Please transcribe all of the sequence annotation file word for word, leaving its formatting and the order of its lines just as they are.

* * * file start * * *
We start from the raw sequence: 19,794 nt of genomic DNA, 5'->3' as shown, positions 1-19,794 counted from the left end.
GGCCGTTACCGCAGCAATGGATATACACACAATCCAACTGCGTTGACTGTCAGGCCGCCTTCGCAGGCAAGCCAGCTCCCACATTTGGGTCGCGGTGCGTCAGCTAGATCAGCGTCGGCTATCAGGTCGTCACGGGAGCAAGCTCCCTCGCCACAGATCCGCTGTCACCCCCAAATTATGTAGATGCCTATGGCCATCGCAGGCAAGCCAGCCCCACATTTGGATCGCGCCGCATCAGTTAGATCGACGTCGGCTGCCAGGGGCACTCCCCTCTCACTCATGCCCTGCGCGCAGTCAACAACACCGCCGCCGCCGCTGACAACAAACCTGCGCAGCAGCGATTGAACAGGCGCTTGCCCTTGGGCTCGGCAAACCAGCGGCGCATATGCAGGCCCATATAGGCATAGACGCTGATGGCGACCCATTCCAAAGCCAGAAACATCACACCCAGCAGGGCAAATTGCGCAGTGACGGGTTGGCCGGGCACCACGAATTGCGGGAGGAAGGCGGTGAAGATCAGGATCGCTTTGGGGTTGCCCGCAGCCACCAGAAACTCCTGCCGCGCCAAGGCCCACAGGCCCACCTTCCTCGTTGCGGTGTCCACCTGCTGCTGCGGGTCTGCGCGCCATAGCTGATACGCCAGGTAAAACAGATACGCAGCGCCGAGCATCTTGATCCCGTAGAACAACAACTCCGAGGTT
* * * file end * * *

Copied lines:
We start from the raw sequence: 19,794 nt of genomic DNA, 5'->3' as shown, positions 1-19,794 counted from the left end.
GGCCGTTACCGCAGCAATGGATATACACACAATCCAACTGCGTTGACTGTCAGGCCGCCTTCGCAGGCAAGCCAGCTCCCACATTTGGGTCGCGGTGCGTCAGCTAGATCAGCGTCGGCTATCAGGTCGTCACGGGAGCAAGCTCCCTCGCCACAGATCCGCTGTCACCCCCAAATTATGTAGATGCCTATGGCCATCGCAGGCAAGCCAGCCCCACATTTGGATCGCGCCGCATCAGTTAGATCGACGTCGGCTGCCAGGGGCACTCCCCTCTCACTCATGCCCTGCGCGCAGTCAACAACACCGCCGCCGCCGCTGACAACAAACCTGCGCAGCAGCGATTGAACAGGCGCTTGCCCTTGGGCTCGGCAAACCAGCGGCGCATATGCAGGCCCATATAGGCATAGACGCTGATGGCGACCCATTCCAAAGCCAGAAACATCACACCCAGCAGGGCAAATTGCGCAGTGACGGGTTGGCCGGGCACCACGAATTGCGGGAGGAAGGCGGTGAAGATCAGGATCGCTTTGGGGTTGCCCGCAGCCACCAGAAACTCCTGCCGCGCCAAGGCCCACAGGCCCACCTTCCTCGTTGCGGTGTCCACCTGCTGCTGCGGGTCTGCGCGCCATAGCTGATACGCCAGGTAAAACAGATACGCAGCGCCGAGCATCTTGATCCCGTAGAACAACAACTCCGAGGTT